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Lucio Fontana (1899 - 1968), Concetto Spaziale, Attesa - Photo Sotheby's

signed, titled and inscribed finalmente ò finito di lavorare on the reverse; waterpaint on canvas; 65 by 54cm. 25 1/2 by 21 1/4 in. Executed in 1964-5. Estimation: 550,000 - 750,000 GBP

PROVENANCE: Acquired directly from the artist by the owner in the late 1960s

LITTERATURE: Enrico Crispolti, Lucio Fontana, Catalogo Generale, Vol. II, Milan 1986, p. 552, no. 64-65 T 32, illustrated
Enrico Crispolti, Lucio Fontana, Catalogo Ragionato di Sculture, Dipinti, Ambientazioni, Vol. II, Milan 2006, p. 736, no. 64-65 T 32, illustrated

NOTE DE CATALOGUE
"A butterfly in space excites my imagination. Freed from rhetoric, I lose myself in time and begin my holes..."
(the artist cited in: Renato Miracco, Lucio Fontana at the Roots of Spatialism, Milan 2006, p. 49)

Lucio Fontana's stunning Concetto Spaziale, Attesa from 1964-5 is an elegantly sublime archetype of the artist's legendary Tagli works. The sharp contrast of the silken white surface with the blackness of the single vertical slash epitomises Erika Billeter's statement that: "Lucio Fontana... challenges the history of painting. With one bold stroke he pierces the canvas and tears it to shreds. Through this action he declares before the entire world that the canvas is no longer a pictorial vehicle and asserts that easel painting, a constant in art heretofore, is called into question. Implied in this gesture is both the termination of a five-hundred year evolution in Western painting and a new beginning, for destruction carries innovation in its wake" (Exhibition Catalogue, New York, Solomon R. Guggenheim Museum, Lucio Fontana 1899-1968: A Retrospective, 1977, p.13). Shortly after the present work’s execution, in 1966, Fontana exhibited at the Venice Biennale and won the Grand Prize for a Painter. He had created an Ambiente Spaziale (Spatial Environment) comprising six monumental white canvases, each with a single cut, displayed within a white interior. Distilling his slashes into their most elemental form, Fontana returned to the single dark rupture within the pure white field.

Compositionally pure and mesmerising in its beauty, Concetto Spaziale, Attesa embodies the artist's revolutionary Spatialist theory while engendering a unique dialogue between colour and form. The white monochrome field of the canvas is an expanse of serenity, harnessing enduring and powerful connotations of innocence and purity. It also frames the white of light and heat; a beam of white light holds within it the full spectrum of colour, revealed when it is refracted through an optical prism; and white has often symbolised technology and the future, particularly in the decades following the Second World War. The alluring white arena of Concetto Spaziale, Attesa is ablaze with energy, acting as apt parallel to Fontana's idea of the artist as the source of creative energy.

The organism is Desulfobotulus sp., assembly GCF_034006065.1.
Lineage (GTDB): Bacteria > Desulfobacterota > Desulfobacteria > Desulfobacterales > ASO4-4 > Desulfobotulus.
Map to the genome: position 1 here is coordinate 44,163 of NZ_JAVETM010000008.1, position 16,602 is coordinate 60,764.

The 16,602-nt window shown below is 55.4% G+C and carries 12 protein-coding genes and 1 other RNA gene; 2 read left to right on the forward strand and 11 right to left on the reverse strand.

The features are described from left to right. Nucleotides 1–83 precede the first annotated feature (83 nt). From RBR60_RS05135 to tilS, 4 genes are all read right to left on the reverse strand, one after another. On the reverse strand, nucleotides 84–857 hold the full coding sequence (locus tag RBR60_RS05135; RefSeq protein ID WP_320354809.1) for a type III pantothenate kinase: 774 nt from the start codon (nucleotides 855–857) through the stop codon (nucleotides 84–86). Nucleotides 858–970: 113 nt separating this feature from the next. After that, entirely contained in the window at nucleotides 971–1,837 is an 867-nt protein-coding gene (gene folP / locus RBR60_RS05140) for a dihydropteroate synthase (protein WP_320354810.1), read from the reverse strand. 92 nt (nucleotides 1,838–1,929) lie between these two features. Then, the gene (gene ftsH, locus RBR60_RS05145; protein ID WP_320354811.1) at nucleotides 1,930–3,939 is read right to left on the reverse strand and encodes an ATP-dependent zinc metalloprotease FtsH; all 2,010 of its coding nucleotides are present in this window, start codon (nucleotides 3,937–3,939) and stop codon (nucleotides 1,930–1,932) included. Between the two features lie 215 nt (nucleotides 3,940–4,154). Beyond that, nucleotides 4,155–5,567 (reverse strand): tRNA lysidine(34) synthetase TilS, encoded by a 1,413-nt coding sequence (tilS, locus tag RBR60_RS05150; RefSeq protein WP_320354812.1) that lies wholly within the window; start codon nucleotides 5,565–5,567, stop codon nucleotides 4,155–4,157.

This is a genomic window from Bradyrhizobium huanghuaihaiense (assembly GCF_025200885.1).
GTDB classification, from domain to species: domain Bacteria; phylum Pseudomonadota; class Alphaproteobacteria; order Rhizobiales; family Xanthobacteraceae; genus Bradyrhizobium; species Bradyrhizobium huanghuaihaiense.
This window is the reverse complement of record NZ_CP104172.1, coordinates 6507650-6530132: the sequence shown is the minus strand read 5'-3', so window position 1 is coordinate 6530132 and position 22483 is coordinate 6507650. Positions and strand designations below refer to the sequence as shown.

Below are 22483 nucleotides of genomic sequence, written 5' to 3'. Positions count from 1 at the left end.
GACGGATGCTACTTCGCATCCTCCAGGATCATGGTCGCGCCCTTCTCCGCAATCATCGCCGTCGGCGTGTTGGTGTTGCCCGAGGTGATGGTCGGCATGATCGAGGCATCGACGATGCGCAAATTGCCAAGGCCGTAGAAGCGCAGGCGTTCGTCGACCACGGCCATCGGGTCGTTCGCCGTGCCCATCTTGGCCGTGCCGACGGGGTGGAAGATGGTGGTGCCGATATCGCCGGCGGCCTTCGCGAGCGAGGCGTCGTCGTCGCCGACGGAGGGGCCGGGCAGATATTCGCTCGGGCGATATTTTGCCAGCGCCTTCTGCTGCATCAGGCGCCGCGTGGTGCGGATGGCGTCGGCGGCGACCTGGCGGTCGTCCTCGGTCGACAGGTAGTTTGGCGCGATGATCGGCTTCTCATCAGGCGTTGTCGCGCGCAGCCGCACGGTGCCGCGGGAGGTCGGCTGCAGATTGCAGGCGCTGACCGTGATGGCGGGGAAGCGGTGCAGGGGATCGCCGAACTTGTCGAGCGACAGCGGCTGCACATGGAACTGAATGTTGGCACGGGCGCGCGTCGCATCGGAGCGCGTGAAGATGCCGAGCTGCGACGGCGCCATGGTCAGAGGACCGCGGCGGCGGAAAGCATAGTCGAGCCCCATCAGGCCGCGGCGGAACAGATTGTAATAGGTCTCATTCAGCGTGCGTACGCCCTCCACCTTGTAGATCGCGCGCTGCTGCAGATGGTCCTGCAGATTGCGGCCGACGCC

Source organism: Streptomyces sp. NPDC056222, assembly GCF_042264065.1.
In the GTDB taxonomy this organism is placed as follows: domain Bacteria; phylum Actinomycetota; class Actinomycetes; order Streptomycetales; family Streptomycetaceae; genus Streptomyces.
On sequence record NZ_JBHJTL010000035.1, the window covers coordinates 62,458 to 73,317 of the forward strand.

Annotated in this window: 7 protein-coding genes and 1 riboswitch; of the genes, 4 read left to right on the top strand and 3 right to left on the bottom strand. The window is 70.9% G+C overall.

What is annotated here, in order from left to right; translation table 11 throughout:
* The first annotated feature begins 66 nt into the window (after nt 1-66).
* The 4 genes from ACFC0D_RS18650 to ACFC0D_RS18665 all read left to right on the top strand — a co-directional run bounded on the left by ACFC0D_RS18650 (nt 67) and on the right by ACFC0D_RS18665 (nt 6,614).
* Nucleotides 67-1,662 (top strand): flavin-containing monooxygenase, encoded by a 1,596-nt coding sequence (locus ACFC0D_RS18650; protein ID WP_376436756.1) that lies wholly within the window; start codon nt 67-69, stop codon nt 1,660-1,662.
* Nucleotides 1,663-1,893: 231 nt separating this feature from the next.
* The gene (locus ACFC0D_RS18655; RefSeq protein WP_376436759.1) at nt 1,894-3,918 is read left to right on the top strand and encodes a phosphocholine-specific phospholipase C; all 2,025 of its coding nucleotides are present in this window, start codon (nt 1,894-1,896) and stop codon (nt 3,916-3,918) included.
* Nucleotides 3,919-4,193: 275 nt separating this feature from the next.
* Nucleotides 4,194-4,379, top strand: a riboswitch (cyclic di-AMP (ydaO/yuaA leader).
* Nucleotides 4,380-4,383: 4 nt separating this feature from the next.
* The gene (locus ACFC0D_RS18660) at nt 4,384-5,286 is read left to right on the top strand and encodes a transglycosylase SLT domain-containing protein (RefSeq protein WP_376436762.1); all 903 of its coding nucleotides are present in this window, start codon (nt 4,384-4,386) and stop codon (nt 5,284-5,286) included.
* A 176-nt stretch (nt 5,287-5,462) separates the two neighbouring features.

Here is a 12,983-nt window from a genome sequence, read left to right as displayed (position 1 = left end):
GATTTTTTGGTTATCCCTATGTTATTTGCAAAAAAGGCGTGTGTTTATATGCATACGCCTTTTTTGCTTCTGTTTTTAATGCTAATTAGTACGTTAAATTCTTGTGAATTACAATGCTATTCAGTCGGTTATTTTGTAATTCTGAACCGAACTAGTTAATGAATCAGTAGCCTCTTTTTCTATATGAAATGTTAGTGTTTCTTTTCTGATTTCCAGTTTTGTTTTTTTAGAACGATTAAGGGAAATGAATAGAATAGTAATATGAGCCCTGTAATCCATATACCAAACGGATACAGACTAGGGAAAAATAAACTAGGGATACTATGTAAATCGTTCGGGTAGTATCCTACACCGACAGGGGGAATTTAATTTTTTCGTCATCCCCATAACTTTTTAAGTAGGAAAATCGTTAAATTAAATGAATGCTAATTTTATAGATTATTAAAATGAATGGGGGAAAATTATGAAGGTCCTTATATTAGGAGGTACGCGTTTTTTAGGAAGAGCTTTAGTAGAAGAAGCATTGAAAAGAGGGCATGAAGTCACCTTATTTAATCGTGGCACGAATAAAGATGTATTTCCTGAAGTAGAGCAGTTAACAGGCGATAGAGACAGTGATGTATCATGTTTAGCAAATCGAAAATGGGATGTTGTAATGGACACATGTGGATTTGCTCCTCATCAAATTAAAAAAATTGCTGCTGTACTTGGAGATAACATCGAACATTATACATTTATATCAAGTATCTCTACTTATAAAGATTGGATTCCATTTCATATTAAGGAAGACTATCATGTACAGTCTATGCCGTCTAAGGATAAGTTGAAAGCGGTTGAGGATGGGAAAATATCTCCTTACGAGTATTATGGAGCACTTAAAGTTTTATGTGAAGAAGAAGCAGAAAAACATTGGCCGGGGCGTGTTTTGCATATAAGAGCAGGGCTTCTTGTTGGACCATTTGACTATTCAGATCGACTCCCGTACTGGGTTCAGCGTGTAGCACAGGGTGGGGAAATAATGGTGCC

The elegantly vigorous and lyrically slender slash simultaneously evinces spontaneity and control, choreographed between the deft edge of Fontana's blade and the taut canvas. Here the artist discards conventional reverence for pictorial illusionism, his strokes of genius navigating risk: if the cut deviated from Fontana's desired line, the entire canvas was destroyed. Not only did the canvas need to be perfectly stretched, but the outcome depended on a moment of chance and performance. The slash is a bravura exhibition of the unrepeatable instance; the immediacy of the artist's gesture is suspended in time. The speed of the action recorded has the effect of 'killing time', wheras the clarity of the linear stroke memorialises the moment of its creation. This painting radiates with a sense of the
momentary, yet there is nothing haphazard about its making. The result is transfixing and unique among the Tagli series: with nervous energy and dynamic force, space pulses through the opening. 

Created at the height of the artist's career, this work encapsulates the artist's pioneering vision of what art could achieve. Having broadcast his theory of Spatialism in five manifestos between 1946 and 1952, Fontana was to forge unthinkable advancements in artistic ideology, pushing towards a new age of Spatialist art that engaged technology and found expression for a fourth dimension. Almost exclusively a sculptor until his forties, Fontana’s painted oeuvreconsistently emphasised its own physical properties. Fontana's inquiry into the indeterminate zone between painting and sculpture was rooted in his abstract and figurative sculpture of the 1930s, which tested the gap between solid and void both by carving marks out of material and by creating freestanding marks in space. In close relation to Concetto Spaziale, Attesa, the tavolette graffite (scratched tablets) from 1931 display fluid incisions in cement that merge and dissolve as if free-floating. Even at this early stage Fontana evinced a disregard for traditional techniques and an interest in infinite space. In the Natura cycle of imperfectly shaped terracotta spheres (1959-60) deep gashes suggest orifices and geographical fault lines, further freeing the artist from the constraints of two-dimensionality. In Concetto Spaziale, Attesa Fontana dissects the very concept of painting, undermining forever the flat picture plane. As Fontana declared in his last recorded interview: "I make a hole in a canvas in order to leave behind the old pictorial formulae, the painting and the traditional view of art and I escape, symbolically, but also materially, from the prison of the flat surface" (the artist speaking in 1968, quoted in: Exhibition Catalogue, Amsterdam, Stedelijk Museum; London, Whitechapel Art Gallery, Lucio Fontana, 1988, p. 34).

Sotheby's. 20th Century Italian Art. London | 12 oct. 2012www.sothebys.com